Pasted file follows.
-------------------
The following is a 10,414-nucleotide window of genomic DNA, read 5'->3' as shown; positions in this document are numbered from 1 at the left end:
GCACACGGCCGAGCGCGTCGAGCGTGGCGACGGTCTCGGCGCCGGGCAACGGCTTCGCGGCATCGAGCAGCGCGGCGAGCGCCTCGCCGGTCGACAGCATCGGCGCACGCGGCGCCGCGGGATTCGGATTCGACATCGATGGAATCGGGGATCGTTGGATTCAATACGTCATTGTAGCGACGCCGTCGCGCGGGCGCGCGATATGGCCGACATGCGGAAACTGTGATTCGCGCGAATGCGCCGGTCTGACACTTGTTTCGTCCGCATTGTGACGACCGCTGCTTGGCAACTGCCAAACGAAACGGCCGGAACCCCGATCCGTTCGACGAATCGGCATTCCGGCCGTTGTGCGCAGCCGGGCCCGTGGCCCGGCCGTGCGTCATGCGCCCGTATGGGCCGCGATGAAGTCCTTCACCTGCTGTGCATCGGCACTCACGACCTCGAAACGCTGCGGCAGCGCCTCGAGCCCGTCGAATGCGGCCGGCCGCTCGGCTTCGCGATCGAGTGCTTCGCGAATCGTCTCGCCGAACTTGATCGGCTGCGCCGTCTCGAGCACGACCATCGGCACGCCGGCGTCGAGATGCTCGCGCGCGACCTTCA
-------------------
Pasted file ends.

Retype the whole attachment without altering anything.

The following is a 10,414-nucleotide window of genomic DNA, read 5'->3' as shown; positions in this document are numbered from 1 at the left end:
GCACACGGCCGAGCGCGTCGAGCGTGGCGACGGTCTCGGCGCCGGGCAACGGCTTCGCGGCATCGAGCAGCGCGGCGAGCGCCTCGCCGGTCGACAGCATCGGCGCACGCGGCGCCGCGGGATTCGGATTCGACATCGATGGAATCGGGGATCGTTGGATTCAATACGTCATTGTAGCGACGCCGTCGCGCGGGCGCGCGATATGGCCGACATGCGGAAACTGTGATTCGCGCGAATGCGCCGGTCTGACACTTGTTTCGTCCGCATTGTGACGACCGCTGCTTGGCAACTGCCAAACGAAACGGCCGGAACCCCGATCCGTTCGACGAATCGGCATTCCGGCCGTTGTGCGCAGCCGGGCCCGTGGCCCGGCCGTGCGTCATGCGCCCGTATGGGCCGCGATGAAGTCCTTCACCTGCTGTGCATCGGCACTCACGACCTCGAAACGCTGCGGCAGCGCCTCGAGCCCGTCGAATGCGGCCGGCCGCTCGGCTTCGCGATCGAGTGCTTCGCGAATCGTCTCGCCGAACTTGATCGGCTGCGCCGTCTCGAGCACGACCATCGGCACGCCGGCGTCGAGATGCTCGCGCGCGACCTTCA